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INCRA: How to Creditably Rate Sovereign Risk

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Annette Heuser (Executive Director of Bertelsmann Foundation and lead for the Blueprint for INCRA), Rolf Langhammer, and Vincent Truglia
Annette Heuser (Executive Director of Bertelsmann Foundation and lead for the Blueprint for INCRA), Rolf Langhammer (Kiel Institute for the World Economy), and Vincent Truglia (former Managing Director, Moody's) / Photo by Michael Carbone

Annette Heuser (Executive Director of Bertelsmann Foundation and lead for the Blueprint for INCRA), Rolf Langhammer (Kiel Institute for the World Economy), and Vincent Truglia (former Managing Director, Moody's) / Photo by Michael Carbone

Surrounded by real world examples of conflicts of interest by “Big Three” for-profit credit rating agencies–Standard & Poor, Moody’s, and Fitch, the Bertelsmann Foundation unveiled the blueprint for a hypothetical international nonprofit credit rating agency (INCRA) on April 19th at the climax of the Bertelsmann Foundation – Financial Times Conference held at the Newseum in Washington.

This is not the first time alternative credit rating agencies have been proposed. Both India and China created their own credit rating agencies, and the European Commission proposed a European credit rating agency in the wake of the financial crisis. Dissatisfaction has spread to the extent that even an open-source credit rating platform called Wikirating has been created.

The “Big Three” agencies control 95% of the market and have taken significant flak for mispricing debt for their own gain. The three credit rating agencies follow business models that introduce a large potential for conflicts of interest. In their “issuer-pays” business model, the issuer of a bond to be rated pays the credit rating agency to be rated, providing an incentive for the issuer to seek out the agency most likely to provide the highest rating. Because there are at most three main credit rating players (S&P and Moody’s together represent 80% of the market), this provides an incentive for the agencies to compete to provide a higher rating.

In addition, for complicated structured financial transactions such as collateralized debt obligations (CDO) with different layers or “tranches” of risk, these large credit rating agencies provide advisory services on how issuers can package the tranches to achieve a desired rating, obscuring the risk of default in high-return CDOs compared to similarly rated corporate bonds with lower returns. This led many investors to view CDOs as better buys, unaware that unlike other bonds, CDOs were strongly intertwined with the risky subprime mortgages that ultimately went under.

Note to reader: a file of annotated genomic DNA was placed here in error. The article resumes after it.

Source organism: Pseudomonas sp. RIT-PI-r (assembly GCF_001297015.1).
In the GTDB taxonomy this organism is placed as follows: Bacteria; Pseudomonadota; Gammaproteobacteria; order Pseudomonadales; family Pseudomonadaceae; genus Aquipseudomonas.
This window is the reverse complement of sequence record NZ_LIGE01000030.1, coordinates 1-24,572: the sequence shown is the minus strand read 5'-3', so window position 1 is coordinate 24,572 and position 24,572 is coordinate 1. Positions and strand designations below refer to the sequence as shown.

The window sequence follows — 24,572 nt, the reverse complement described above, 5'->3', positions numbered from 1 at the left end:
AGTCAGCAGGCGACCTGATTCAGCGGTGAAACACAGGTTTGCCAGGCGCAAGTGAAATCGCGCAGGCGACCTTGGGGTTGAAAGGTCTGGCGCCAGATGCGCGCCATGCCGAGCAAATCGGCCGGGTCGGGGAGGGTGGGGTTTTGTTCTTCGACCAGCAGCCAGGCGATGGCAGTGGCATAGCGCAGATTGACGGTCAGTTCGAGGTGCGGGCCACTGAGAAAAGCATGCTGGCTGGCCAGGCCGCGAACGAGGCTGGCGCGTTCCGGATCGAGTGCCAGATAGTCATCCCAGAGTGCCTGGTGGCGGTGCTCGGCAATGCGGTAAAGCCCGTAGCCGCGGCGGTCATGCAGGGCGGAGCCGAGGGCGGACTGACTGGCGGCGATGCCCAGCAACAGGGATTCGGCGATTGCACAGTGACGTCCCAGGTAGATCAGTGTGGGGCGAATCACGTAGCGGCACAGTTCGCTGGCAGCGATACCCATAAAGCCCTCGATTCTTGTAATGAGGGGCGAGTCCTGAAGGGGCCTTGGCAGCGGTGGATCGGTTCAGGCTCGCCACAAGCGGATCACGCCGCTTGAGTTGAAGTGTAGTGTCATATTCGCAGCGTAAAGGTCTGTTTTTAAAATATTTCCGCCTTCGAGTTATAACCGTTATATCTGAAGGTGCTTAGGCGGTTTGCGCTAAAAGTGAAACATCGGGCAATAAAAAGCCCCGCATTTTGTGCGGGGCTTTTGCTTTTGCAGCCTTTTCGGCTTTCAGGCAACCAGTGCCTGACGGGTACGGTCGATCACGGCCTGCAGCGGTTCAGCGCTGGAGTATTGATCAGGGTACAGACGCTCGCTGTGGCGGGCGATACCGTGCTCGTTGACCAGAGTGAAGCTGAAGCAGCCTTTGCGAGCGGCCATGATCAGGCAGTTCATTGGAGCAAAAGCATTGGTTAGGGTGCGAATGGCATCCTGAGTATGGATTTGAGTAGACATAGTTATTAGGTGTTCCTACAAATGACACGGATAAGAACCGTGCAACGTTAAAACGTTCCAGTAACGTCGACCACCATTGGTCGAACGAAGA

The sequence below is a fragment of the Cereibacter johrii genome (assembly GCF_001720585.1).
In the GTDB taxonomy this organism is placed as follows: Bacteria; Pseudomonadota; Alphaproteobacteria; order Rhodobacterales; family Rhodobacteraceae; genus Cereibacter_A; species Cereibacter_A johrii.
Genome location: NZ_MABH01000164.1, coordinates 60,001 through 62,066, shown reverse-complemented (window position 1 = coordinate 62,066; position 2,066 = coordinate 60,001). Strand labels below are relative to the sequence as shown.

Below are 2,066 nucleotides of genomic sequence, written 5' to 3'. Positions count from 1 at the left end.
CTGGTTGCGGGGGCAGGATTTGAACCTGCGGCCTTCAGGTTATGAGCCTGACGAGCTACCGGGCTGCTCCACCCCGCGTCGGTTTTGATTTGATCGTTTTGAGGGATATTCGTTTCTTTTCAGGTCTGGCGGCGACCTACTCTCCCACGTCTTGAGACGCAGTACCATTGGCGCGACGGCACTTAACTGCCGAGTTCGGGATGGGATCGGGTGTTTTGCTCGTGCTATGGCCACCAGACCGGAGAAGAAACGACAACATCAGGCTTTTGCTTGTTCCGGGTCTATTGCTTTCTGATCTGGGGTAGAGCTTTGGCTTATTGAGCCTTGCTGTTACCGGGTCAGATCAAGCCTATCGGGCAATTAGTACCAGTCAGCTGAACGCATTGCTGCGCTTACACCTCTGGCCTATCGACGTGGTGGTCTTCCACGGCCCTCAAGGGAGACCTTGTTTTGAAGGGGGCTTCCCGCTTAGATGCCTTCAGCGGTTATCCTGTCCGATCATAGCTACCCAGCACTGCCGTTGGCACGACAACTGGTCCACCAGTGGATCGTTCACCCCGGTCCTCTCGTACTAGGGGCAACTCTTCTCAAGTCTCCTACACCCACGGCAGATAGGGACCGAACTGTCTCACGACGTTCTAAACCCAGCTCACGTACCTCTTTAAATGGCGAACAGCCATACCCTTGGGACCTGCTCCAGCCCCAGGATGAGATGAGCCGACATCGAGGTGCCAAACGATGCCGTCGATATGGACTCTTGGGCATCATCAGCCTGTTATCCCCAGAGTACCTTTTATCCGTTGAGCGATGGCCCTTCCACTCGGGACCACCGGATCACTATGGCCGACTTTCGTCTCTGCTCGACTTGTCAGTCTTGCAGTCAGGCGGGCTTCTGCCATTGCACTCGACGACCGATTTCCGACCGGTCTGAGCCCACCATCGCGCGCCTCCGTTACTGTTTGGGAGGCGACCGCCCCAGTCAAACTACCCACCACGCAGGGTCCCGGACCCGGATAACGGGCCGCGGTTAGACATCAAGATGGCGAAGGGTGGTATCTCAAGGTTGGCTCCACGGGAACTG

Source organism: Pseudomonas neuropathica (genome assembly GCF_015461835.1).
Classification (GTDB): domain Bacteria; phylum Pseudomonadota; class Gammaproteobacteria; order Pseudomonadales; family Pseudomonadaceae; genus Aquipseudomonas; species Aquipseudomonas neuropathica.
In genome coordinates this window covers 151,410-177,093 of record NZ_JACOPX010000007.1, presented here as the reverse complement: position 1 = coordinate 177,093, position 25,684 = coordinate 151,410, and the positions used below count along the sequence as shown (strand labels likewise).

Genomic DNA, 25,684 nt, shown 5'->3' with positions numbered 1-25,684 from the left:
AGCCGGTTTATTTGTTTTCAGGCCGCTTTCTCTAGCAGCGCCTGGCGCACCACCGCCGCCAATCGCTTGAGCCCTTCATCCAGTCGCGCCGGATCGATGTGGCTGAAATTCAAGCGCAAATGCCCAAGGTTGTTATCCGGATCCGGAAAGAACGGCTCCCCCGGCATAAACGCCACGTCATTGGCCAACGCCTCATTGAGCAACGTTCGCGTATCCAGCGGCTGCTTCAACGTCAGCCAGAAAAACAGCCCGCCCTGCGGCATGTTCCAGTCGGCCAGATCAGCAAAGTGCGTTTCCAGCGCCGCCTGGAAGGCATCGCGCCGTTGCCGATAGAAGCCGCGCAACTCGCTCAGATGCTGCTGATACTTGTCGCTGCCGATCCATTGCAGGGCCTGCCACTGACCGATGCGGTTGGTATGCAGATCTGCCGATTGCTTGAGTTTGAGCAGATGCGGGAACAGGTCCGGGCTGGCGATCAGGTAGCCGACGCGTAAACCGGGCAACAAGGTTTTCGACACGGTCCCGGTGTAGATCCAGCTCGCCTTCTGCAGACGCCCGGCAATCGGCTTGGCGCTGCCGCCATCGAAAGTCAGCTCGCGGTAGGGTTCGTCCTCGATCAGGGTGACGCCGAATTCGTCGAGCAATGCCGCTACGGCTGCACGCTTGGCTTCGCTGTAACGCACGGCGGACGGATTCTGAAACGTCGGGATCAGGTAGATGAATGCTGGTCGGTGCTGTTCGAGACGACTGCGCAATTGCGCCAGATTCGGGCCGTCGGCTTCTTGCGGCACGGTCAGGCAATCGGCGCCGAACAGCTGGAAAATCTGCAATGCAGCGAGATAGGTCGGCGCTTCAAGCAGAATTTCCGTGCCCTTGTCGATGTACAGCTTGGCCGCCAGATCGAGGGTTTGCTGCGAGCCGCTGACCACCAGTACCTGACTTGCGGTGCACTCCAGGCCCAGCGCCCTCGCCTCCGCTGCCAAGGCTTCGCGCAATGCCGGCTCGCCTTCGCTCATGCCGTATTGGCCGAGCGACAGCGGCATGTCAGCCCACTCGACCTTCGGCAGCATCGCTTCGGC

The Bertelsmann Foundation’s proposal is unique in positioning itself as a nonprofit sovereign credit rating agency, an attempt to neutralize the perceived conflicts of interest in for-profit credit rating agencies. With an initial endowment of US$400 million, the international nonprofit credit rating agency (INCRA) would not be self-sustaining, instead needing to find additional sources of income. In the blueprint laid out on 19th, these sources include corporations (who would find quality ratings important to their investments), civil society groups such as NGOs or private foundations, international organizations or supranationals such the IMF and the European Central Bank, and governments.

It is that last source of funding that seems so out-of-place. The nonprofit status of INCRA was meant to be a protection against the type of conflicts of interest or perceptions of conflicts of interest that made so many countries and investors lose confidence in the Big Three. Why then would the Bertelsmann Foundation and its team of advisors introduce such a potential issue? The organizational firewalls installed to prevent any conflicts of interest seem severe, with a Stakeholder Council providing a buffer between the funders and the organization’s operations, but through the Council funders supervise the Management Body, which does conduct the organization’s operations.

Additional measures were offered to prevent any undue influence by governments, but there seems to be little reason to keep the funding option open when the primary goal of INCRA in the first years of its existence is to build a solid reputation of institutional independence and quality. Furthermore, the potential income from government is not needed for the agency. Vincent Truglia, one of the expert contributors to the blueprint and former managing director of the sovereign risk division at Moody’s, noted that the $400 million initial endowment could easily come from two or more private foundations, without the need for government funding and the tremendous complications to reputation and governance it entails.

By seeking or generating no income from the subject of its ratings, the Bertelsmann Foundation can ensue that INCRA is known from the start to be a truly different type of credit rating agency.

Michael Carbone Twitter: wandermfcMichael

Michael Carbone is a master's student of Johns Hopkins University's School for Advanced International Studies in Washington, DC. A native of the San Francisco Bay Area and a graduate of the University of Chicago, he lived and studied for two years in China founding a bilingual community news site in Nanjing. In DC, he currently explores the interactions between information policy, foreign policy, international law, and development.